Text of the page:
And there are too many systems that have collapsed before they barely were thrown together without adequate structure or mental fortitude. Dühring’s effort in the late nineteenth century merely required Engels’s firm shove and it came tumbling down in a pile of girders and dust. Many have been the apparent new ideas of a life’s work that have deflated with one simple prick. I think of my Hebrew teacher, Barbara Thiering, who constructed a whole edifice concerning the origins of Christianity among the Qumran (Dead Sea Scroll) sectarians, only to find that carbon dating comprehensively removed the Dead Sea Scrolls from the first decades of Christianity (they were written much earlier). Some have shown distinct insight with a single idea, such as Girard’s mimetic desire, only to founder with the effort to make it universally explanatory, along with the desperate attempt to include within that system his religious conversion with a ‘miraculous’ healing from cancer after prayer.

So I prefer the comments of Adorno and Bloch. Adorno was wont to quote Nietzsche’s adage:

I mistrust all systematizers and avoid them. The will to a system is a lack of integrity.

Adorno goes on to characterise system-building as provincial, naïve and caught in the past. It is like a cottage industry in a village, where the village stands in for the whole world and the system produced can pretend to have comprehended all knowledge, or at least provided a key to it. Philosophers continue to feel that they can construct a theory of the universe with a pen, paper and their own thoughts while sitting by a cosy fire in a cottage in the woods, even though they have not noticed how stale the air has become. Adorno is of course having a dig at Heidegger, but he has little time for the provincialism of philosophical systems. As for Bloch, he notes the fading dreams and perpetual retreats of the great planners of systems, preferring in their stead detours, offshoots and accidental discoveries: ‘Just as a detour in life so often turns out not to have been one at all, just as a little offshoot can provide the revitalizing contribution, so does the plan resign and overgrow itself at the same time in many first (and many late) masterpieces’. He gives the example of Cervantes’s small beginning, who wanted merely to mock chivalric romances in Don Quixote, only to find he had created a parody of humanity. Or Hegel, who set out to write a conventional textbook on philosophy and ended up with the Phenomenology. As for a grand system of life, history, the universe and everything, Bloch gives the example of ‘someone who wrote a philosophy of the postal system in three volumes, which was certainly an epochal idea at the time’.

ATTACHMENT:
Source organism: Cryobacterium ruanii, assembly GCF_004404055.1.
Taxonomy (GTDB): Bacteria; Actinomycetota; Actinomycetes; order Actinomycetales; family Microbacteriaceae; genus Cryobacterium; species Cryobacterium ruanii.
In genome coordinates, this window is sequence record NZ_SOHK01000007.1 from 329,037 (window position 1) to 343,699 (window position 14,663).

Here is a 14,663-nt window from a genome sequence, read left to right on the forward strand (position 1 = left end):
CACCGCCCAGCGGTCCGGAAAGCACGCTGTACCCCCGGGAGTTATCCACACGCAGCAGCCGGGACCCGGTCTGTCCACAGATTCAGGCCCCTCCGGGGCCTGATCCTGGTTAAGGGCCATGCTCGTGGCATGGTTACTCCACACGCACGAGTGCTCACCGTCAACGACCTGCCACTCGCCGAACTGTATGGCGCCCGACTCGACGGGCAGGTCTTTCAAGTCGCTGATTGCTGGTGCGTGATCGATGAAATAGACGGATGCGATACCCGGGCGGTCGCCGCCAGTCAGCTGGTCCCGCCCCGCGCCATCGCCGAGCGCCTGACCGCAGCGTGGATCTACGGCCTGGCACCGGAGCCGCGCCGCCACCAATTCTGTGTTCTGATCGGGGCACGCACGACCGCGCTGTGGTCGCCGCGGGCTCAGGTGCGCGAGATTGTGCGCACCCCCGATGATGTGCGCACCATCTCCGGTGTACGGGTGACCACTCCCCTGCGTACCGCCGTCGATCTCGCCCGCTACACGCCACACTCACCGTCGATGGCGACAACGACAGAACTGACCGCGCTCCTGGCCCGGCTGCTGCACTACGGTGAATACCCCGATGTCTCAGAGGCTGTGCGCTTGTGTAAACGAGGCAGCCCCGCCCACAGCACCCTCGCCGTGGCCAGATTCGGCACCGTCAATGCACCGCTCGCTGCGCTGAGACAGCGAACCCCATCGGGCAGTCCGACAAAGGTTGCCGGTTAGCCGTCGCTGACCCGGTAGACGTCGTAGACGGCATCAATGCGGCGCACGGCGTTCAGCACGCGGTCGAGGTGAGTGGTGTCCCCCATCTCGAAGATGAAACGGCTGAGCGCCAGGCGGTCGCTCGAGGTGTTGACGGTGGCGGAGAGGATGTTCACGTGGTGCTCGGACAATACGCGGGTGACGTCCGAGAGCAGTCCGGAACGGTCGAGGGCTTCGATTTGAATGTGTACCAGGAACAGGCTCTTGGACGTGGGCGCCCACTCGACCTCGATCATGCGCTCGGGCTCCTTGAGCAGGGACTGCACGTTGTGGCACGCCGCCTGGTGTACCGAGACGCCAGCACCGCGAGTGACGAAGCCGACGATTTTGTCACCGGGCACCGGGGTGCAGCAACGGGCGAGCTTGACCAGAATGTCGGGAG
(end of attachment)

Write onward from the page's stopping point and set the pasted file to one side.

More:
I couldn’t help being struck by two different prefaces, one written by Alain Badiou for the English translation of his Being and Event:

Soon it will have been twenty years since I published this book in France. At that moment I was quite aware of having written a ‘great’ book of philosophy … I thought that I had inscribed my name in the history of philosophy …

And Ernst Bloch in his Traces, who notes in slight contrast:

Just as a detour in life so often turns out not to have been one at all, just as a little offshoot can provide the revitalizing contribution, so does the plan resign and overgrow itself at the same time in many first (and many late) masterpieces. Various examples, various ‘small beginnings’ appear here …. Cervantes only wanted to mock chivalric romances in Don Quixote; the mockery became a parody of humanity as such, and even more to its glory … Hegel wished only to write a sort of textbook, the progression of normal consciousness to the philosophical standpoint, and the Phenomenology resulted.

But what about a grand system of life, history and the universe, which philosophers seem prone to pursue. Bloch gives the example of

someone who wrote a philosophy of the postal system in three volumes, which was certainly an epochal idea at the time.